For me, as well as for many other thinkers, the issues of biopolitics are bound up with the issues of immunity. For example, in Foucault we are given schematics of power that correlate to responses of disease. So, Foucault explains that responses to leprosy elucidate sovereign power, responses to plague elucidate disciplinary power, and responses to smallpox elucidate governmentality and biopower. But something else emerges in Derrida and in Esposito, rather than responses to certain diseases being models or instances of different logics of power, immunity becomes a way of thinking the social itself, a metaphor or map for community and violence. Esposito warns us that in Derrida’s formulation of immunity, there seems to be no space (or only an infinitesimal space) between immunity and autoimmunity. …
This metalepsis of immunity is something we have to grapple with if we want to seriously understand the concept of immunity. This becomes all the more true if so much is suppose to depend on this issue of immunity; questions of killable and protected, of community and estrangement, of self and other.
Also, his pro-Inception position is…what’s the word?…disturbing. Enough about the spinning top: Better to go see the underappreciated The Prestige (2006)…
In any many ways, I’d like to argue that this post works for the ways in which it describes the problem in particular ways.
I see on there’s some back and forth on twitter over the use of signs by octopi. Years ago when I first took my son to an aquarium, I knew I had to someday write on them: (1) use of signs: check, (2) use of tools: check, (3) temporal being: check. They get bored…and one doesn’t need to read Heidegger’s account of boredom in the 29/30 course to go somewhere with that. They also lie and are deserving of proper names:
That Steve was named Steve was also revealing: Octopuses are the only animals, other than mammals like cuddly seals, that aquarium workers bother to name. So Anderson, Seattle’s lead invertebrate biologist, began to wonder: If keepers recognize octopuses as individuals, how much difference is there among individual octopuses? Might these bizarre-looking mollusks have personalities? And if so, how else might their evolution have converged with ours across a billion-year chasm?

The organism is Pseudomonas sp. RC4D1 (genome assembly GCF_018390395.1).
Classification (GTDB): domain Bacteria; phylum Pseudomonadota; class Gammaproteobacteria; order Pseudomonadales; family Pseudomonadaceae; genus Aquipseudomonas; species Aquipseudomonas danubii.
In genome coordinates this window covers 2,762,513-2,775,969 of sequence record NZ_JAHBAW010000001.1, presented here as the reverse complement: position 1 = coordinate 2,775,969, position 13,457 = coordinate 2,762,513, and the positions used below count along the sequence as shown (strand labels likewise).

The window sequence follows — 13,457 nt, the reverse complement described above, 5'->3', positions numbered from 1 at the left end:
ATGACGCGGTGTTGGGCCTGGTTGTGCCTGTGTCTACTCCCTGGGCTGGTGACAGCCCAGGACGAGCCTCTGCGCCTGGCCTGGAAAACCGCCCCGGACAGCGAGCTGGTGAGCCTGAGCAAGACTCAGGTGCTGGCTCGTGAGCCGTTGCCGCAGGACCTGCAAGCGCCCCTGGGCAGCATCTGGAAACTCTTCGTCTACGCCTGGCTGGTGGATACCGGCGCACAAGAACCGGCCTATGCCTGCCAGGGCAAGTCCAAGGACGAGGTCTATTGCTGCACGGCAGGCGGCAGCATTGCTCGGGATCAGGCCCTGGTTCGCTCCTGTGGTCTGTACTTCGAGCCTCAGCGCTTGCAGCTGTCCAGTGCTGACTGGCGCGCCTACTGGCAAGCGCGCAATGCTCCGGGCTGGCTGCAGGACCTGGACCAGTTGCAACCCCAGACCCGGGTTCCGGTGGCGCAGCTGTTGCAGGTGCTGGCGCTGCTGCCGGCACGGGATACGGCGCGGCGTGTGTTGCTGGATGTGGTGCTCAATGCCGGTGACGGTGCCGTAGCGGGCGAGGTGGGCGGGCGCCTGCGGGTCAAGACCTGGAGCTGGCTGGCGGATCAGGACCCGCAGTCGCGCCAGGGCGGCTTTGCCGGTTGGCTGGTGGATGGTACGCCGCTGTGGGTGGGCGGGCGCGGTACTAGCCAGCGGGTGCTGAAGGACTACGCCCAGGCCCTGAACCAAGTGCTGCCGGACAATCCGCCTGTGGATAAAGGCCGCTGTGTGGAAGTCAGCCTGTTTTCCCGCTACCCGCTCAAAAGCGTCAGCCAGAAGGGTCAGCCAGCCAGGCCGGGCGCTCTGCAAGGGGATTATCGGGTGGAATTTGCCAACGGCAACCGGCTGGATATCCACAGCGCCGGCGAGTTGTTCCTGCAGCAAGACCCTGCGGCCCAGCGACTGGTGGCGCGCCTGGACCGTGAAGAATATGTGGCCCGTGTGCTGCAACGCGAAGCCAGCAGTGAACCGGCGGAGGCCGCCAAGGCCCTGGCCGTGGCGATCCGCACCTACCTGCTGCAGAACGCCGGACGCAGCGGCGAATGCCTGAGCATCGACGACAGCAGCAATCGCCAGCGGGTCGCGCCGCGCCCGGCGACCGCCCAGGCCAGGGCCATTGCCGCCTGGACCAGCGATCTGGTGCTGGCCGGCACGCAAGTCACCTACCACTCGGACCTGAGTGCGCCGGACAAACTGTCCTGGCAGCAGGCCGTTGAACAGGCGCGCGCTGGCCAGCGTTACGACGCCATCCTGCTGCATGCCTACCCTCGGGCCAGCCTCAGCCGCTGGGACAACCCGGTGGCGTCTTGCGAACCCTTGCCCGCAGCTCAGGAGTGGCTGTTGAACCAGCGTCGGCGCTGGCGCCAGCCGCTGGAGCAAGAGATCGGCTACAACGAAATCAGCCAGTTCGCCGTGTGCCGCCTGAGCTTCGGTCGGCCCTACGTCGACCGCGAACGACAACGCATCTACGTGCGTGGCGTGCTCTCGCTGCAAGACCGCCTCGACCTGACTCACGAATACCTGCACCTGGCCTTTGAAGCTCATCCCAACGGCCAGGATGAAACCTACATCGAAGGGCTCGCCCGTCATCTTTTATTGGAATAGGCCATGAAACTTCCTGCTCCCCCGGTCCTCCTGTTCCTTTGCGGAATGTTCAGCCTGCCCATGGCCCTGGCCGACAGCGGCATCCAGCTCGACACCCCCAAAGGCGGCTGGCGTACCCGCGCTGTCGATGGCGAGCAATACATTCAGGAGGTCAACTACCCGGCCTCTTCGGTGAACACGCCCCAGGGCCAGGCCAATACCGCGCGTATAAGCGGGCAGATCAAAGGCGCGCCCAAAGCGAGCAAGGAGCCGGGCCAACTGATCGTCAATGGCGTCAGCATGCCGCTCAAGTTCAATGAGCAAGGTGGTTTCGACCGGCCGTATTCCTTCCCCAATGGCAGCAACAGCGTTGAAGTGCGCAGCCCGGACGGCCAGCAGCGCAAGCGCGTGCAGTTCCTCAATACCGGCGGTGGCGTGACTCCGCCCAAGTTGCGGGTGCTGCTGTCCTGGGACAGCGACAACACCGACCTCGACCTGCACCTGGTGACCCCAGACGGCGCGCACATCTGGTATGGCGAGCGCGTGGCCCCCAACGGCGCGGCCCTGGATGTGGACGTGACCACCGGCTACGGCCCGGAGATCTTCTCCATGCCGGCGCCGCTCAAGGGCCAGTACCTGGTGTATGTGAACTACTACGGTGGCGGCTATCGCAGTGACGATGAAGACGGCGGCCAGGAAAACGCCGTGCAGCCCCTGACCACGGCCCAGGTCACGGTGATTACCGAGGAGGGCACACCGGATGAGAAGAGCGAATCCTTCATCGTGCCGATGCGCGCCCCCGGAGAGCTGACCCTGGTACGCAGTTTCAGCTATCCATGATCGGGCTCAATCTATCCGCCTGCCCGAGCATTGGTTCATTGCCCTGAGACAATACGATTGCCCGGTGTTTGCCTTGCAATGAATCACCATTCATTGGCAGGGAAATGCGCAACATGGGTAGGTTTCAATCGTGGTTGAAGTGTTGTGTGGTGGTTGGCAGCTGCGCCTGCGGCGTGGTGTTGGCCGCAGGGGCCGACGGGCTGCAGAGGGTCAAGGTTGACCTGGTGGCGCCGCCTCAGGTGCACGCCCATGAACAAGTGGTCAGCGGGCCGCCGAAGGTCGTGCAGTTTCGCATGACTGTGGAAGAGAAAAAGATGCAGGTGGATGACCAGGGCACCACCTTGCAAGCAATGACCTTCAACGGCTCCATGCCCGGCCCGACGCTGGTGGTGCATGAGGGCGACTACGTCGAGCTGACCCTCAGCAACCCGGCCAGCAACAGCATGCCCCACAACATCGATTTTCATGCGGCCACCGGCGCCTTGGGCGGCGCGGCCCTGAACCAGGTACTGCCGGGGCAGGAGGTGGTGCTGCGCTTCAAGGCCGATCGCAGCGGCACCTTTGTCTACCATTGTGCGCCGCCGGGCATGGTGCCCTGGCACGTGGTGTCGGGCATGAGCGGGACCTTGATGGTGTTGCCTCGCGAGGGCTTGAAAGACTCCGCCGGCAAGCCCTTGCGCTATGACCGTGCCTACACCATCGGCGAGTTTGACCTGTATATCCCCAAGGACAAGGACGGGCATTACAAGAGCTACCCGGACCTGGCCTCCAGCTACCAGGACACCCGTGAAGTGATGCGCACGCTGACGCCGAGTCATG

H/T Matt Yglesias. Here’s a chart showing the percentage of Americans that believe in ESP, ghosts, etc. I find this info helpful to drag out in class at certain points in the semester when someone pulls some version of the democratic fallacy. But in case you are checking, that is more people that believe in ESP, ghosts, and telepathy than are registered Republicans.
William Rehg has a review of Between Reason and Experience: Essays in Technology and Modernity.
At the heart of Feenberg’s approach lies a distinction that responds to a set of interrelated oppositions. In the history of reflection on technology, a core opposition appears as two contrasting views: technological determinism and social constructivism. The former view, sometimes attributed to Marx but most famously associated with Jacques Ellul, holds that modern technological development follows a “unilinear” logic inherent in functional necessities, which exercise their force independently of society, culture, or politics. Technological progress thus points in one direction that is determined “by the base,” i.e., the technical conditions of social reproduction (8). Although determinism can feed utopian visions of the future, the history of technologically mediated oppression continues to feed dystopian views: having made the choice in favor of technological progress, we face an inexorable march into slavery, which we can avoid only by renouncing our choice and returning to a simpler, pastoral society. The sheer implausibility of such a return only deepens the pessimist’s despair.
The Daily Show takes on the old conundrum: are they evil or stupid?